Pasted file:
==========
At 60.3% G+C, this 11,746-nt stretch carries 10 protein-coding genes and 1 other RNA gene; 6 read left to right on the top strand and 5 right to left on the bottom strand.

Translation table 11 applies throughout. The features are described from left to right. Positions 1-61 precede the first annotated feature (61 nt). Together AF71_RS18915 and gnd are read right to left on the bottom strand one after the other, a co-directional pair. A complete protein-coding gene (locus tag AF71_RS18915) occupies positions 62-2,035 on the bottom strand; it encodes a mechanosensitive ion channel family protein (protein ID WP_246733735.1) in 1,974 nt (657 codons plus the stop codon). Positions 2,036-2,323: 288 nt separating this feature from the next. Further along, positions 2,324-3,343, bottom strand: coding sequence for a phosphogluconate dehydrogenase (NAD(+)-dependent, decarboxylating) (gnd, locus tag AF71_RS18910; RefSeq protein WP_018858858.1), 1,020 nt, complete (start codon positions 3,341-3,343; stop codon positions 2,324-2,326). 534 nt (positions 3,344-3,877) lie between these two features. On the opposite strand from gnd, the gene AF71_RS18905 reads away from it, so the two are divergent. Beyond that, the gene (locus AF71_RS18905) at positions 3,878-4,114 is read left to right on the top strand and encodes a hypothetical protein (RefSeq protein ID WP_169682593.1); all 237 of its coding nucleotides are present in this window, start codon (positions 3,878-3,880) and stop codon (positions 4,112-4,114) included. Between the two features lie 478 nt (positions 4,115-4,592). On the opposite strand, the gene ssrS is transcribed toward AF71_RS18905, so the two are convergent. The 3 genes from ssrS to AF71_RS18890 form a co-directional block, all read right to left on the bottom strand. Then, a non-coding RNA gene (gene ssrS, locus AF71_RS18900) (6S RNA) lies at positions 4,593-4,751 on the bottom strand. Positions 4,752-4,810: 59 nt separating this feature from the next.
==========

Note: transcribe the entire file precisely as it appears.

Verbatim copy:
At 60.3% G+C, this 11,746-nt stretch carries 10 protein-coding genes and 1 other RNA gene; 6 read left to right on the top strand and 5 right to left on the bottom strand.

Translation table 11 applies throughout. The features are described from left to right. Positions 1-61 precede the first annotated feature (61 nt). Together AF71_RS18915 and gnd are read right to left on the bottom strand one after the other, a co-directional pair. A complete protein-coding gene (locus tag AF71_RS18915) occupies positions 62-2,035 on the bottom strand; it encodes a mechanosensitive ion channel family protein (protein ID WP_246733735.1) in 1,974 nt (657 codons plus the stop codon). Positions 2,036-2,323: 288 nt separating this feature from the next. Further along, positions 2,324-3,343, bottom strand: coding sequence for a phosphogluconate dehydrogenase (NAD(+)-dependent, decarboxylating) (gnd, locus tag AF71_RS18910; RefSeq protein WP_018858858.1), 1,020 nt, complete (start codon positions 3,341-3,343; stop codon positions 2,324-2,326). 534 nt (positions 3,344-3,877) lie between these two features. On the opposite strand from gnd, the gene AF71_RS18905 reads away from it, so the two are divergent. Beyond that, the gene (locus AF71_RS18905) at positions 3,878-4,114 is read left to right on the top strand and encodes a hypothetical protein (RefSeq protein ID WP_169682593.1); all 237 of its coding nucleotides are present in this window, start codon (positions 3,878-3,880) and stop codon (positions 4,112-4,114) included. Between the two features lie 478 nt (positions 4,115-4,592). On the opposite strand, the gene ssrS is transcribed toward AF71_RS18905, so the two are convergent. The 3 genes from ssrS to AF71_RS18890 form a co-directional block, all read right to left on the bottom strand. Then, a non-coding RNA gene (gene ssrS, locus AF71_RS18900) (6S RNA) lies at positions 4,593-4,751 on the bottom strand. Positions 4,752-4,810: 59 nt separating this feature from the next.